deg (3) [Avatar] Offline
#1
I usually refer to my domain-primitives library as my [i]vocabulary[i] since they are core domain concepts. In a port and adapters architecture, that vocabulary is shared across layers. Solving the cumbersome mapping argument of A into A' into A'' that is often an argument against the separation of layers. Doesn't vocabulary capture the domain meaning more than library? Or does it have other connotations? Just a thought.

A connotation the name domain primitives also have is that they should be small, because of the name primitives. But if they are immutable, guard their constraints and are always consistent when they exist, is there a problem/limit with the size of one? If it still contains a single clear concept? For example orderInfo with a lot of items that need to received by before it can become an actual order and evolve into a shipment.

Loving the book by the way.

Dan Bergh Johnsson (11) [Avatar] Offline
#2
Hi Guido

From a philosophical perspective I agree that "vocabulary" would be a neat term. It captures well the important aspect that a domain model builds a language. Us using "library" is a "programmer-friendly" terminology as a "domain code library" is something we think many programmers easily relate to. Even-though, in discussion with more DDD-inclined developers I would probably also talk about "vocabularies" or "sub-languages" or some other linguistic-inspired term.

The name "Domain Primitive" started of as an analogy to "language primitives" as a stepping stone to build domain-focused solutions. But we certainly agree with you that the use in not restricted to "just really small things". We touch on that idea in chapter 7 when using the same idea on an "OrderSnapshot", something that is definitely not "a really small thing".

Glad to hear you enjoy the book. We have had lots of fun writing it (well ... and a lot of work) smilie

Dan



deg (3) [Avatar] Offline
#3
It is a discussion I've had recently. The argument went that it isn't a domain primitive because it isn't small. Coming from a java env where primitives are indeed small building blocks, but domain primitives are also building blocks. If it fits a single concept and the requirements for domain primitives... The name "domain primitive" does fit the bill in the sense that they are the building blocks for your domain. But perhaps be aware of other connotations that come along with the term primitive.

Do you equate domain primitives with entity snapshots? An entity snapshot can exist out of domain primitives, but is it a primitive itself? Does it need to do validation when it is created? I'm approaching it at the moment from a more general design perspective than security. Or is an entity snapshot a special case of domain primitives?
Dan Bergh Johnsson (11) [Avatar] Offline
#4
deg wrote:It is a discussion I've had recently. The argument went that it isn't a domain primitive because it isn't small. Coming from a java env where primitives are indeed small building blocks, but domain primitives are also building blocks. If it fits a single concept and the requirements for domain primitives... The name "domain primitive" does fit the bill in the sense that they are the building blocks for your domain. But perhaps be aware of other connotations that come along with the term primitive.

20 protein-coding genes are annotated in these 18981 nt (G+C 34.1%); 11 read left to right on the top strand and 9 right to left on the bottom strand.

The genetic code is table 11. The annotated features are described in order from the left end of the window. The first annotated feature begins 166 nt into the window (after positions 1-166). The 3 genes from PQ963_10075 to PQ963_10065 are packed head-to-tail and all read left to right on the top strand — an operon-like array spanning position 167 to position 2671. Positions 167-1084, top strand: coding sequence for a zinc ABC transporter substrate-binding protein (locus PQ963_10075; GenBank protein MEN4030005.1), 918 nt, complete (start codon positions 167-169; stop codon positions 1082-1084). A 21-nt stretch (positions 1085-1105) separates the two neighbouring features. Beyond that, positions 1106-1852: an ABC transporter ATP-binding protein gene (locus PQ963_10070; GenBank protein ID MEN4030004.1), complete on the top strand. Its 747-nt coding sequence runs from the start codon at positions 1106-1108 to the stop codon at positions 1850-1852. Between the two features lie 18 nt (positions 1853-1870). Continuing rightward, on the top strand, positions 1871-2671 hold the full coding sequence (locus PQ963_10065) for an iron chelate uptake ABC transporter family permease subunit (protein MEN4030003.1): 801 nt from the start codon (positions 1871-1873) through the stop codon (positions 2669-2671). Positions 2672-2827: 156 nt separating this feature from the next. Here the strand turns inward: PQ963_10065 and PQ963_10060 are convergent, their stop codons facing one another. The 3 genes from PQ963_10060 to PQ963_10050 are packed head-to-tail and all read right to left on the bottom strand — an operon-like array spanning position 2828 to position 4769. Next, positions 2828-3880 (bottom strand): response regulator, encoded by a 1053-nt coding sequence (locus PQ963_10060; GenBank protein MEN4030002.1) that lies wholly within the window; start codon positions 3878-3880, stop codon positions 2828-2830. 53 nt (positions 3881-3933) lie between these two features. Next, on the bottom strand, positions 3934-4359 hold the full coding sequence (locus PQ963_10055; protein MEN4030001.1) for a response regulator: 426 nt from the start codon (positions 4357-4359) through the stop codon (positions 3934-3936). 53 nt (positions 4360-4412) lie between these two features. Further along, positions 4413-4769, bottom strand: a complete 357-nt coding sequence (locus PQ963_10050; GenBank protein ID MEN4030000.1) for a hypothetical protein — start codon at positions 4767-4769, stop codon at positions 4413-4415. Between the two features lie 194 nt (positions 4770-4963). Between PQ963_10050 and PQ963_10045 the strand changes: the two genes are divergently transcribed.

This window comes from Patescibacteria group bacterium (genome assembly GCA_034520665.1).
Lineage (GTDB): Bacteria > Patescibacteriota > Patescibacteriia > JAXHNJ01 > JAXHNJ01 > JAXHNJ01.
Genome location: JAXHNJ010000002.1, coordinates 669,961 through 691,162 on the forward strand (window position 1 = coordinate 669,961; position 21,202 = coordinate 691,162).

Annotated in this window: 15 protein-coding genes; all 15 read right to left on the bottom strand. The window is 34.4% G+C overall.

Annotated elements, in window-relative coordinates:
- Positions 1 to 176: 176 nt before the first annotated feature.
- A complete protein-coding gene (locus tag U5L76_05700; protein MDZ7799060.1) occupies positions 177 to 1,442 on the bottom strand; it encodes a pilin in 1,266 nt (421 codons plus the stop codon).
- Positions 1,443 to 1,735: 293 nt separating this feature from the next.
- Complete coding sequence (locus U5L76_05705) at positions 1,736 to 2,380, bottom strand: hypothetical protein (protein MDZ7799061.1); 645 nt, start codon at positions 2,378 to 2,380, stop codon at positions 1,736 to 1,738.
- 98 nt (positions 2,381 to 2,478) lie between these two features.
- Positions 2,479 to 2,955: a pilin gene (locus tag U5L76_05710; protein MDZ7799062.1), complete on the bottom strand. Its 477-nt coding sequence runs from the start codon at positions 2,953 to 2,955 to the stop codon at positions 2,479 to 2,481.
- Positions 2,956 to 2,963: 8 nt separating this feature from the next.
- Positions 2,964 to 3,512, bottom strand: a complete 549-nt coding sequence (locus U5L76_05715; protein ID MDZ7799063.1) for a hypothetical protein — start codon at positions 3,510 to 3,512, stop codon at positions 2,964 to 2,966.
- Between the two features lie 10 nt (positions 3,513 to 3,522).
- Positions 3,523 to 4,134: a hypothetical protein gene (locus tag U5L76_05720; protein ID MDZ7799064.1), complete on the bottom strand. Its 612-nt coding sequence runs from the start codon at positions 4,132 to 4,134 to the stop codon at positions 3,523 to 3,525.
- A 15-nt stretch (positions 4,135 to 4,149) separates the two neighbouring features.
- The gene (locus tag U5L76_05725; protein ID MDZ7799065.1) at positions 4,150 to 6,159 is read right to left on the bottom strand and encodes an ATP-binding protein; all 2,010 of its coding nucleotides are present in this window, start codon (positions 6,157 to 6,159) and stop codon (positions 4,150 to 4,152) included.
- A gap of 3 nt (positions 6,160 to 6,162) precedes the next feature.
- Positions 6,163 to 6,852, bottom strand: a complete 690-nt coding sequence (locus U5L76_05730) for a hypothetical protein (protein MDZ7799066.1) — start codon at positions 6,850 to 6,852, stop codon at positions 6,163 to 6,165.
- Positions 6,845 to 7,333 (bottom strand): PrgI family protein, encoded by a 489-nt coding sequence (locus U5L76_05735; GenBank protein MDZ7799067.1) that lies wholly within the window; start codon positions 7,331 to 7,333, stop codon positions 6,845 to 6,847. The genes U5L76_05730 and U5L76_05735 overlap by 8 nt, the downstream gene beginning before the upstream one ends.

Do you equate domain primitives with entity snapshots? An entity snapshot can exist out of domain primitives, but is it a primitive itself? Does it need to do validation when it is created? I'm approaching it at the moment from a more general design perspective than security. Or is an entity snapshot a special case of domain primitives?


Here comes a big disclaimer that we are out on a philosophical tangent that I think is really interesting, but where not necessarily every single aspect is completely thought through.

When discussing the size of domain primitives, one thing we really think is important is not to make them too small. It is important that the domain primitive makes up a conceptual whole that makes sense in the domain. Taking the money-example: the amount is not enough of itself to make up a sensible domain concept - it needs the currency to become a conceptual whole. This is an error we have seen on several occasions. It is important that the concept is native to the domain, and consists of a conceptual whole.

Now, an order snapshot - is it a domain primitive? Perhaps. Design-wise, its structure fits well with the other domain primitives (like Money). It forms a conceptual whole, and validation is an important part of it - it cannot be created in an inconsistent way. Perhaps it could be argued that it isn't *really primitive* in our pretty sketchy domain. But we think it clarifies more that it confuses, so we have applied the label "domain primitive" even to an object that could be argued to be composite.
Daniel Sawano (1) [Avatar] Offline
#5
deg wrote:A connotation the name domain primitives also have is that they should be small, because of the name primitives. But if they are immutable, guard their constraints and are always consistent when they exist, is there a problem/limit with the size of one? If it still contains a single clear concept? For example orderInfo with a lot of items that need to received by before it can become an actual order and evolve into a shipment.

Loving the book by the way.



You're right that if it's a conceptual whole then it doesn't matter how big the domain primitive is. I think the following quote from chapter 5 in the book captures it pretty well:
A value object so precise in its definition that it, by its mere existence, manifests its validity is called a domain primitive.


The key here is the term value object. This means that what applies to a DDD value object in terms of how you design it also applies to a domain primitive.